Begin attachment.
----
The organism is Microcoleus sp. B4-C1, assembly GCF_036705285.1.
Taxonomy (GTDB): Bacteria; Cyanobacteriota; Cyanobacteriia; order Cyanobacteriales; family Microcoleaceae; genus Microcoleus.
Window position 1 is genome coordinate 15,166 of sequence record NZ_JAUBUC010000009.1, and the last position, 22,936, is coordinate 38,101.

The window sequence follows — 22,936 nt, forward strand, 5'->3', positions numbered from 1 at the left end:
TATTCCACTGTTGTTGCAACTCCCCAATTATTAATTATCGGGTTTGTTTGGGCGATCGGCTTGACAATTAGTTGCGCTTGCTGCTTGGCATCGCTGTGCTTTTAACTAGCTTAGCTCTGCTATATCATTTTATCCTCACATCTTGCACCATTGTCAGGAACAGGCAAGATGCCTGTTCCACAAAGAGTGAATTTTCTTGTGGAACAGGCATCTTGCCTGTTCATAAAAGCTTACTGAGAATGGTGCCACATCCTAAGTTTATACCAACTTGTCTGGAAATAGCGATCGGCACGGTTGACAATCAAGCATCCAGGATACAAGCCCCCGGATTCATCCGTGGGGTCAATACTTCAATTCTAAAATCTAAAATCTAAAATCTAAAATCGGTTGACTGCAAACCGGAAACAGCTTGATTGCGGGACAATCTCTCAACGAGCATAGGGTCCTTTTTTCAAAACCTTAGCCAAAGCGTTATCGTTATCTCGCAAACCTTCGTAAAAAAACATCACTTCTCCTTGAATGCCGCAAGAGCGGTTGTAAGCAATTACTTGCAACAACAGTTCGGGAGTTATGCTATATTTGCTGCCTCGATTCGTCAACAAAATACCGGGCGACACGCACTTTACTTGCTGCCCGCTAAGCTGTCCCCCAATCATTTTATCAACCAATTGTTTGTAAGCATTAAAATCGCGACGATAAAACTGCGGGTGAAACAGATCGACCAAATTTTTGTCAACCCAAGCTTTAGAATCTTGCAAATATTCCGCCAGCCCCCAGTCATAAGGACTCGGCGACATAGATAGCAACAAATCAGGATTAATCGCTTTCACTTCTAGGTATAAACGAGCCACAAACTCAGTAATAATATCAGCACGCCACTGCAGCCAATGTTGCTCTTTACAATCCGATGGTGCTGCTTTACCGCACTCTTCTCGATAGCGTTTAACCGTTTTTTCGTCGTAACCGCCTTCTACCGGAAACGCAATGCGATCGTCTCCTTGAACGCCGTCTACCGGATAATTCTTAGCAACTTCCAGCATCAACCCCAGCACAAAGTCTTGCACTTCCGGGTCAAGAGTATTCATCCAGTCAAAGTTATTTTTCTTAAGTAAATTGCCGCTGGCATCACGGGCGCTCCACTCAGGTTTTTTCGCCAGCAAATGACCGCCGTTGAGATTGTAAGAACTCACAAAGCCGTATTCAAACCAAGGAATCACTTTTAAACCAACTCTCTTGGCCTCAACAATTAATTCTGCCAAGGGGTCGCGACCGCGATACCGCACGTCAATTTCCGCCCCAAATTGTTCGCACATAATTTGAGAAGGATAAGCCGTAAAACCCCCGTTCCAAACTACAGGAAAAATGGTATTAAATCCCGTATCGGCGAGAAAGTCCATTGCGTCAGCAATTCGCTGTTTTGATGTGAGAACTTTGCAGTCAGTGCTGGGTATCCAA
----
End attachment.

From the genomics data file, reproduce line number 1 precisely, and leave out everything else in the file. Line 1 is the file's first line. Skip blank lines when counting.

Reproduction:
The organism is Microcoleus sp. B4-C1, assembly GCF_036705285.1.